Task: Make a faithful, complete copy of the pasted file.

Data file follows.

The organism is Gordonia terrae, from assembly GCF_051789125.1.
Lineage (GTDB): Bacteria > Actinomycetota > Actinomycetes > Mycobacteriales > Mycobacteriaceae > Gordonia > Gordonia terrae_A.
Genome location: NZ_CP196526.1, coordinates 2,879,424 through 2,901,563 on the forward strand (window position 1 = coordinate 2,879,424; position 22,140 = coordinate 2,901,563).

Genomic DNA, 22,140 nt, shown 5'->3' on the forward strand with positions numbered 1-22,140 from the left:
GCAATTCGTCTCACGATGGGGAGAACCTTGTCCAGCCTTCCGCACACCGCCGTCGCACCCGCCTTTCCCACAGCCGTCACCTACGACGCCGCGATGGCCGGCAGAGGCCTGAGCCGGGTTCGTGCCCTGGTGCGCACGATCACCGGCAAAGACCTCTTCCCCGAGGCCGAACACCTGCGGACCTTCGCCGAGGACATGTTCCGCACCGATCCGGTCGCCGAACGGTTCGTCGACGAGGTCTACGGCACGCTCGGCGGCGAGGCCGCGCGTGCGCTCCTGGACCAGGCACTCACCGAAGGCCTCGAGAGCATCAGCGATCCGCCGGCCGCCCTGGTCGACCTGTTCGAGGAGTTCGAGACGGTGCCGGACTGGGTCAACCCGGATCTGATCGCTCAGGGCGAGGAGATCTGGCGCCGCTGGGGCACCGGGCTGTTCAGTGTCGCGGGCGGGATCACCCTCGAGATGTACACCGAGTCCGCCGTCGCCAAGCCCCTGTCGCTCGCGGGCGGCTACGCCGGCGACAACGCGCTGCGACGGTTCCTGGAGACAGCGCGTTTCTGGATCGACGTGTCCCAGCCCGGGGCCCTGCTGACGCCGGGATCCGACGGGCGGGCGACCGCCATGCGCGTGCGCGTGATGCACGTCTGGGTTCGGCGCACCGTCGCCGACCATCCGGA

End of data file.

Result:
The organism is Gordonia terrae, from assembly GCF_051789125.1.
Lineage (GTDB): Bacteria > Actinomycetota > Actinomycetes > Mycobacteriales > Mycobacteriaceae > Gordonia > Gordonia terrae_A.
Genome location: NZ_CP196526.1, coordinates 2,879,424 through 2,901,563 on the forward strand (window position 1 = coordinate 2,879,424; position 22,140 = coordinate 2,901,563).

Genomic DNA, 22,140 nt, shown 5'->3' on the forward strand with positions numbered 1-22,140 from the left:
GCAATTCGTCTCACGATGGGGAGAACCTTGTCCAGCCTTCCGCACACCGCCGTCGCACCCGCCTTTCCCACAGCCGTCACCTACGACGCCGCGATGGCCGGCAGAGGCCTGAGCCGGGTTCGTGCCCTGGTGCGCACGATCACCGGCAAAGACCTCTTCCCCGAGGCCGAACACCTGCGGACCTTCGCCGAGGACATGTTCCGCACCGATCCGGTCGCCGAACGGTTCGTCGACGAGGTCTACGGCACGCTCGGCGGCGAGGCCGCGCGTGCGCTCCTGGACCAGGCACTCACCGAAGGCCTCGAGAGCATCAGCGATCCGCCGGCCGCCCTGGTCGACCTGTTCGAGGAGTTCGAGACGGTGCCGGACTGGGTCAACCCGGATCTGATCGCTCAGGGCGAGGAGATCTGGCGCCGCTGGGGCACCGGGCTGTTCAGTGTCGCGGGCGGGATCACCCTCGAGATGTACACCGAGTCCGCCGTCGCCAAGCCCCTGTCGCTCGCGGGCGGCTACGCCGGCGACAACGCGCTGCGACGGTTCCTGGAGACAGCGCGTTTCTGGATCGACGTGTCCCAGCCCGGGGCCCTGCTGACGCCGGGATCCGACGGGCGGGCGACCGCCATGCGCGTGCGCGTGATGCACGTCTGGGTTCGGCGCACCGTCGCCGACCATCCGGA